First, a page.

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Richard Schulze  (Source: nypost.com)
Schulze has been mulling over several options including going private and selling his 20 percent stake in the company

Best Buy has been in hot water for awhile now due to its inability to compete with Internet retailers, and the company's founder is looking to take Best Buy private with the help of former executives. 
 
Richard Schulze, founder of Best Buy, is currently looking to bring former Best Buy executives onboard to help him take the company private. He hasn't reached any agreements with anyone so far, but he is in talks with two people in particular: former Chief Executive Officer Brad Anderson and Senior Vice President of Enterprise Capabilities J.D. Wilson, whose position is being eliminated. 
 
Schulze has been considering taking the company private after stepping down as chairman of the board back in June. Schulze resigned after an internal investigation discovered that he had withheld information about former CEO Brian Dunn's relationship with a female employee from the board. 
 
Ever since, Schulze has been mulling over several options including going private and selling his 20 percent stake in the company. 
 
However, analysts say going private won't be so easy. About $1-$2 billion would need to be raised from a private-equity firm and another $7-$8 billion in debt would need to be raised. It would be difficult to get investors to sell when a takeover would cost about $30 per share, giving it a value of $11 billion.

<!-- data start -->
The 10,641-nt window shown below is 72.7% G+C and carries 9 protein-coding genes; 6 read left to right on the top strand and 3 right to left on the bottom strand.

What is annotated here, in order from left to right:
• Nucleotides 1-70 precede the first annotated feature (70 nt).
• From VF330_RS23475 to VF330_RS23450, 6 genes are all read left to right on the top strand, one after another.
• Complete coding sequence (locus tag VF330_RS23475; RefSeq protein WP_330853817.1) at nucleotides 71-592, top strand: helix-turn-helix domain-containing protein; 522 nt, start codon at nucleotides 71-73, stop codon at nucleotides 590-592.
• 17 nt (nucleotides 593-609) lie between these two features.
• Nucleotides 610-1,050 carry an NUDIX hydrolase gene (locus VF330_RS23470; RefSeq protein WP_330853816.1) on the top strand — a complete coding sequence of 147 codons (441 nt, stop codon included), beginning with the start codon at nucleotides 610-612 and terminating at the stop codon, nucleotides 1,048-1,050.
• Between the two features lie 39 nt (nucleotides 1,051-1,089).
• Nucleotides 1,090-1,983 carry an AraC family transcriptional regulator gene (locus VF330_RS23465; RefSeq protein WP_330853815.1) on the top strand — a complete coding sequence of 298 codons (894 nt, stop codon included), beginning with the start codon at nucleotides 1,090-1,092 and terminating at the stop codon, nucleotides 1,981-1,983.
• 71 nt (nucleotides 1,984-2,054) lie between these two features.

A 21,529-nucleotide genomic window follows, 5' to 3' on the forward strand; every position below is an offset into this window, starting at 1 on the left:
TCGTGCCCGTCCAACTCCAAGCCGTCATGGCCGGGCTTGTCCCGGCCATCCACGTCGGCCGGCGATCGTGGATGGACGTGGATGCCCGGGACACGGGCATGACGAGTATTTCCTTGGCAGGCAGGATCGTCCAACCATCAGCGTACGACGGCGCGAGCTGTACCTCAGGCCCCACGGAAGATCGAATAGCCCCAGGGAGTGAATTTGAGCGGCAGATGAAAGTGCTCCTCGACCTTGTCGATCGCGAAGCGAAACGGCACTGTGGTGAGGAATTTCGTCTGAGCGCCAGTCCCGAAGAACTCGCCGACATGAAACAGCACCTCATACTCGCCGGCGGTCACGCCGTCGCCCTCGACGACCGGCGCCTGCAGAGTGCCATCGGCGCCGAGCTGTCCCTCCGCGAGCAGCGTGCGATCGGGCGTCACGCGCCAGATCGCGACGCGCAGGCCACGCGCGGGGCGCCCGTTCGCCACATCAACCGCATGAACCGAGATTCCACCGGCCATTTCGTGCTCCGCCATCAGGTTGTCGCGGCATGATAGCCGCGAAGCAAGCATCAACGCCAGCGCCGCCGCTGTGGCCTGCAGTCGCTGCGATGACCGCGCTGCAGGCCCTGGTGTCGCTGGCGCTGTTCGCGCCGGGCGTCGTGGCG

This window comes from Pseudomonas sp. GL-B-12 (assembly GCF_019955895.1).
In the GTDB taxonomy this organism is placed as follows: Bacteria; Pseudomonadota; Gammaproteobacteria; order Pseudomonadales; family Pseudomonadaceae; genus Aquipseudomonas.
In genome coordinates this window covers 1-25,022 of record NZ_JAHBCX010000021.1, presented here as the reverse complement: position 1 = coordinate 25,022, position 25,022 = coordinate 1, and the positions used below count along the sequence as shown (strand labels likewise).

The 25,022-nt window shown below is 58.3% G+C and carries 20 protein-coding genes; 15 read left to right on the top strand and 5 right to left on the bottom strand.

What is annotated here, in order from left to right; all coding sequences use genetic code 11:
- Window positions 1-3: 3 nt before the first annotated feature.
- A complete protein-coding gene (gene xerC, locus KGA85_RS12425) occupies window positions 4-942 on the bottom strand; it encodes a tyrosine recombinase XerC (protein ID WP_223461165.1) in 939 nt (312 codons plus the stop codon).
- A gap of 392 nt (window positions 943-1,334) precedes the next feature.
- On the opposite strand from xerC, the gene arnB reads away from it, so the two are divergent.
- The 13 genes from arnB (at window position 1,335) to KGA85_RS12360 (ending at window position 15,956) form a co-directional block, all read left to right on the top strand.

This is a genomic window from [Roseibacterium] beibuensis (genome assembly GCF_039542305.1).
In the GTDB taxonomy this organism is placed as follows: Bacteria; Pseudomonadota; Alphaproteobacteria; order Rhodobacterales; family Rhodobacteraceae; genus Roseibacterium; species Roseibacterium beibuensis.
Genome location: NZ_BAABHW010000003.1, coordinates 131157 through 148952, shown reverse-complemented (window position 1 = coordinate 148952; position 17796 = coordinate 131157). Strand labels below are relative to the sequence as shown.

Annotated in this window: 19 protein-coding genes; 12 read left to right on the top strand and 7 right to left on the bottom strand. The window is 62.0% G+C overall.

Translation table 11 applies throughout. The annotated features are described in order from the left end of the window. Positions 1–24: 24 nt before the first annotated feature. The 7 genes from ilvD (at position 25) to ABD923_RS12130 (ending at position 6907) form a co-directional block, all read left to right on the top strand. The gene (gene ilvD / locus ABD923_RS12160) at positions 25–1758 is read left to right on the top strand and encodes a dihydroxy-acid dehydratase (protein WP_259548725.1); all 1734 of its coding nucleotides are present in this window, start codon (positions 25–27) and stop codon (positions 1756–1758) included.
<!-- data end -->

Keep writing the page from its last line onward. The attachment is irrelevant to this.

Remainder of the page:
Best Buy has has problems ever since Internet retailers like Amazon hit the scene, offering cheaper prices for the same items and low shipping costs. Amazon, at the time, wasn't collecting taxes in very many states either (however, the company recently agreed to collect sales tax in more states in exchange for more distribution centers -- ultimately allowing same-day shipping rates for customers, which could potentially hurt Best Buy even more). 
 
Best Buy was forced to close 50 of its stores back in March/April. With store closings came lay-offs of 400 corporate and support jobs at that time, and then another 2,400 jobs were axed earlier this month. Things aren't looking so hot for the brick-and-mortar retailer, and Schulze is looking to act fast. 
 

Sources: The Wall Street Journal, Bloomberg



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RE: Doesn't Add Up
By integr8d on 7/31/2012 9:22:36 PM , Rating: 2
Local pickup reminds me of Service Merchandise. That store kept little stock up-front. Instead, you'd take a ticket, from the item on display, then pay and receive your item. IMO, it would be more efficient to use more floorspace for stock than display. Let people shop online and then pick up at the store or have local, same-day delivery.

Right now, BB is just the place to go to look at something, before you go home and order it online.


RE: Doesn't Add Up
By Solandri on 7/31/2012 9:27:08 PM , Rating: 2
Ha. Best Products used to do that too. Lots of display items, write down the product number on a piece of paper (paper and pencils scattered throughout the store), and when you bought it they'd cart it out of their warehouse to the pickup area. I agree with you that this business model seems to make sense. But Best went bankrupt, and Service Merchandise closed their retail stores, which would seem to indicate it doesn't work that well in practice.


RE: Doesn't Add Up
By HOOfan 1 on 8/1/2012 10:06:14 AM , Rating: 2
Best Products went bankrupt for one of the same reasons Circuit City did, they got out of markets like Appliances which they were making a killing in and specialized in dead end markets.


RE: Doesn't Add Up
By PitViper007 on 8/1/2012 9:26:23 AM , Rating: 2
I thought of Service Merchandise as well when I thought of the local pickup. Was a great model I thought. Go into the store, browse around for what you want, take the ticket of what you want to the register, pay for it then go to the receiving area to collect your purchase. That type of model should be EASILY converted to a web-based system as the browsing and paying can all be done online. Then you either go to the store with your receipt or have it delivered to you.


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